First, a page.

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Establishing more inclusive, democratic learning environments for students is receiving renewed attention in today’s educational climate. In New Zealand, the Ministry of Education (2007) advocated that students should be “active, visible members of the learning community” (p. 34). Student-centred curriculum integration is a curriculum design theory founded on democratic teaching pedagogy and practices. This approach places students at the centre of learning, involving them in classroom decisions and curriculum planning. Research reveals that while challenging to implement, student-centred integration has significant benefits for learners academically, socially and attitudinally. To date, research has predominantly been conducted internationally and has largely been confined to middle school or intermediate level. The aim of this study ...
This study set out to find the views of Samoan teachers on formative assessment and to document any cultural aspects of the fa’aSamoa (or Samoan culture) that could hinder the use of formative assessment in science classrooms. In addition, the research was also an opportunity for professional development of teachers on doing formative assessment. The culturally constructed le-tautala or pupil silence in the classrooms that was mentioned by teachers seemed to hinder formative interactions in classrooms. Written worksheets from this study seemed to be culturally appropriate for doing formative assessment because it provided a way to overcome le-tautala, since the worksheets solicited responses from all pupils. At the same time these written formative assessment worksheets have the potential to enhance Samoan pupils learning of science co...
The research in this thesis considers the ability of westerners, primarily teachers, to work cross-culturally with indigenous students in four of the settler states, Australia, New Zealand, Canada and the USA. It looks particularly at identity learning as a way in which westerners enhance their understanding and attitudes to another culture. Identity learning, and culture shock as an associated process, is examined in relation to the ideas of border crossing and culture brokerage. A number of issues were raised, some through the literature, which became foci for the research. Examination of border crossing indicated that some westerners were successful as cross-cultural communicators but did not suggest why. Discussions of cultural borders gave rise to their critique as being essentialised but failed to suggest how this was to be overc...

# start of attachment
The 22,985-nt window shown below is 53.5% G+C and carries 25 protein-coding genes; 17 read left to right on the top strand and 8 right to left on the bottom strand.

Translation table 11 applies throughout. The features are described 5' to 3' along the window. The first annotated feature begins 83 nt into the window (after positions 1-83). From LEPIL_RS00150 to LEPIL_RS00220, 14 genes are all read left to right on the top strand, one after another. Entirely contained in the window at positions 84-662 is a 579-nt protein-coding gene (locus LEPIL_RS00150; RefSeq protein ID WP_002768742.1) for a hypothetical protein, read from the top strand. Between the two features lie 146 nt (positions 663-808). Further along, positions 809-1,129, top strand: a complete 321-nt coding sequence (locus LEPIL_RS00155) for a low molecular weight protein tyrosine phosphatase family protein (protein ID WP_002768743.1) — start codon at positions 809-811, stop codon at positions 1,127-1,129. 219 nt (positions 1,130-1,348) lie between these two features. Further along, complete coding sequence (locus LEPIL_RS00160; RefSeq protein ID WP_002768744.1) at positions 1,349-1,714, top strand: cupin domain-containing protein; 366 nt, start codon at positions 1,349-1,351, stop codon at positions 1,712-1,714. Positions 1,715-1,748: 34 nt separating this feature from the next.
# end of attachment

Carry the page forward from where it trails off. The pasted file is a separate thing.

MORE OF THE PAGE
Although there has been a growing interest in Māori women in educational leadership, the research base in New Zealand is still limited. This study provides insights into the challenges and experiences of four Māori women who occupy a formal leadership position in a mainstream secondary school. It used a qualitative kaupapa Māori research framework. Data were collected using semi-structured one-on-one interview with open-ended questions. The four women were selected from Māori women who currently hold a formal leadership position at a senior management level in a mainstream secondary school and who identify as Māori. The reason for the purposive sample was the critical under-representation of Māori women in formal educational leadership roles. This study revealed three important aspects. Firstly, a person’s upbringing and background has...
A programme is an instrument for education. Through educational programmes we help shape our society. Programme design includes decisions on what society finds valuable for people to learn, and how this should be structured and organised. In this way it influences teaching and learning. Therefore understanding how and on what basis programme design decisions are made is vital for the improvement of teaching and learning. Yet, there is a dearth of research that provides this understanding in the context of tertiary education. This thesis alleviates this scarcity by describing the theorising of design practice of certificate and diploma programmes in a polytechnic in Aotearoa/New Zealand. The research presented in this thesis consists of an interpretive case study of a polytechnic in Aotearoa/New Zealand. The study included embedded case...